Given the general contemptibility of the current generation of singer/songwriters, with their coy mix of warm water and open wounds, I’ll take Joel Gibb of Toronto’s Hidden Cameras any day. The clever hyper-sexuality of his lyrics mixed with the fife and glockenspiel of his glad rag arrangements makes for a fey giddiness that’s altogether too rare these days. Gibb’s wry looks at love, lovers and petty crime make for a compelling listen when compared to the funereal dirges and soul baring sympathy poems of his contemporaries.
Mississauga Goddam, the second release from The Hidden Cameras, opens with “Doot Doot Ploot” and its charming refrain of, among other things, “you’ve been pulling your Pol Pot for long enough.” But unlike the last time someone mentioned Cambodia’s most famous butcher in song, in this instance the whole affair is submerged in a veritable sea of good nature. The earthy strings and Gibb’s Morrissey-ish warble evoke a Brueghelian spirit complete with unwashed types dancing in the flower of heathenism. And don’t get me started on the harp as it’s not just for drawing rooms anymore. A similar belt of lively, vibrant emotion propels “Fear is On” to similar heights. It’s easy to imagine some sort of gay highlander slapping along on his knee to its hearty, pastoral rhythms. The romanticized, yet almost medieval, innuendo of “That’s When the Ceremony Starts” feels right at home with its plucked string trills providing a wink and a nod. The fun continues on “I Believe in the Good of Life” and on the highly pleasing pop of “The Union of Wine”.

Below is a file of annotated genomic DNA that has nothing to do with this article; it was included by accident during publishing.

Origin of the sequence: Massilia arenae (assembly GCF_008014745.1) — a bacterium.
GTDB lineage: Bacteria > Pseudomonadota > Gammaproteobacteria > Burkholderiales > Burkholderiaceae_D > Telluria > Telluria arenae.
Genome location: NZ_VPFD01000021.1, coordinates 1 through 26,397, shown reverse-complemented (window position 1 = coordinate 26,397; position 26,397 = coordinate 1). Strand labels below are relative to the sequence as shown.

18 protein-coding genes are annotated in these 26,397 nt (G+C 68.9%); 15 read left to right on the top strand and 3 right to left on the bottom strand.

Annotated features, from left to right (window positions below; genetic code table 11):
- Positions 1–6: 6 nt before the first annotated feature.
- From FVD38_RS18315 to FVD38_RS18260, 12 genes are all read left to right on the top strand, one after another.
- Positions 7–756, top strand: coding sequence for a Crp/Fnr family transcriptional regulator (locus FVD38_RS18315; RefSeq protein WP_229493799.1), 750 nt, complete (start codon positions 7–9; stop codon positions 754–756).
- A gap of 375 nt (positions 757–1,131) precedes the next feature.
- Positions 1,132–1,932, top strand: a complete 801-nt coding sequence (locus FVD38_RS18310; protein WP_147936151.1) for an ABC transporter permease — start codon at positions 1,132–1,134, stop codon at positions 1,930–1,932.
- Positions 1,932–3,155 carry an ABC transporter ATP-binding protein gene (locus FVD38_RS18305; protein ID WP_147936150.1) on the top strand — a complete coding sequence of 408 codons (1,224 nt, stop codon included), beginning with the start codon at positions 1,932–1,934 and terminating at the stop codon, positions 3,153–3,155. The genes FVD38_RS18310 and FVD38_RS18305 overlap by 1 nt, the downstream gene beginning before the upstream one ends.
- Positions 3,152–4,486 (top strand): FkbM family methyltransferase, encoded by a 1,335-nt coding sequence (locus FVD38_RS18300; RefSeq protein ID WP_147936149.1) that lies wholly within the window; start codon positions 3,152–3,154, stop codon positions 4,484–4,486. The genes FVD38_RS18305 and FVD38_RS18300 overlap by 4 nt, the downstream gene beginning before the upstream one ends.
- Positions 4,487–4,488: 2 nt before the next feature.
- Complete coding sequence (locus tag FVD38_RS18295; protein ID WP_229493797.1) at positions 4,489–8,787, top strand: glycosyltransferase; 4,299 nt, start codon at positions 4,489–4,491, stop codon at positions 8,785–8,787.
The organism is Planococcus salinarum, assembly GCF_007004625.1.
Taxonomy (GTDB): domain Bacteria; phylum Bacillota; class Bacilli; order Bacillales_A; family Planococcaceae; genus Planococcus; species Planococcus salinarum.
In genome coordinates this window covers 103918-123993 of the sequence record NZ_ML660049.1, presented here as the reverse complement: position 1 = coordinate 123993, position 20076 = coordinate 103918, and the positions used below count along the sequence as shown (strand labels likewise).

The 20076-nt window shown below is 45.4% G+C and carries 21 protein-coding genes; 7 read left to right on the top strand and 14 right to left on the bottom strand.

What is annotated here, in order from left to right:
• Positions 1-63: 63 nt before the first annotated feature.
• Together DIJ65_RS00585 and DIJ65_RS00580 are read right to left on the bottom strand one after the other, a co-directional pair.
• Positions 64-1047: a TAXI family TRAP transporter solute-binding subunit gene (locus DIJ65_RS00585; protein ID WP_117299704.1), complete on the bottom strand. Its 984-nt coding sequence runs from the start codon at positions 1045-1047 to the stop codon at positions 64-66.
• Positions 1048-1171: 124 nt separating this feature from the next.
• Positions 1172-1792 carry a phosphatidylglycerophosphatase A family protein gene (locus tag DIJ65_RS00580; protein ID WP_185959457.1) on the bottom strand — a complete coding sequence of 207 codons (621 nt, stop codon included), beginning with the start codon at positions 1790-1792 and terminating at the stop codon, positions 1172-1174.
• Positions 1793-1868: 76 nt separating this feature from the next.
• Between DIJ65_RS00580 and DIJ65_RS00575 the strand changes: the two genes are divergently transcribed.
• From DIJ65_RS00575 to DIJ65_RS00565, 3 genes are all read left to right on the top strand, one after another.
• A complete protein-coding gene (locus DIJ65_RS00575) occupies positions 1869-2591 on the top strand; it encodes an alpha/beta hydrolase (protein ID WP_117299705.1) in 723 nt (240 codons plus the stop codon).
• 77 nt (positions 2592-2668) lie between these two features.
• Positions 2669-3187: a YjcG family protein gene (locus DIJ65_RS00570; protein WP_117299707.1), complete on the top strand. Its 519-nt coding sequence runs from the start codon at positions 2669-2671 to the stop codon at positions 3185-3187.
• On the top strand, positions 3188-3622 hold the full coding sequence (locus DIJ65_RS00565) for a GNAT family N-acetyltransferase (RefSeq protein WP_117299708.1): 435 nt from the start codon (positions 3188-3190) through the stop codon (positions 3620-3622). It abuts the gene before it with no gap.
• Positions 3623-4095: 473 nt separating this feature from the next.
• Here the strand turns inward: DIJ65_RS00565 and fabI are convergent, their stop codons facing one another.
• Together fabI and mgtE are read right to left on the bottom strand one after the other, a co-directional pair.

The B-side tracks just get weirder. On “Music is My Boyfriend” Gibb fills his mug full of Vaseline and scrubs up the underwear. The sheer repetition of “Bboy” and “I Want Another Enema” are certainly capable of wearing down a casual listener, but the initiated will certainly enjoy the semi-ridiculous lyrics about exit wounds and Nair addiction. Regardless of whether or not it’s your cup of tea, it’s all in good fun. For those of you who can’t help cringing, there’s a payoff for you, too. The title track and closer “Mississauga Goddam” is a thoughtful contemplation of growing up like many of us did, in a town disenchanted with its own supermarkets and power lines. Gibb writes from a place down deep inside that holds out hope for an escape from drudgery for all the old faces. He’s found singing about urine and asking for your nude photos. Don’t begrudge him that.
// Sound Affects
"The man whose songs were recorded by Johnny Cash, Alan Jackson, Ricky Skaggs, David Allan Coe, The Highwaymen, and countless others succumbs to time’s cruel cue that the only token of permanence we have to offer are the effects of shared moments and memories.READ the article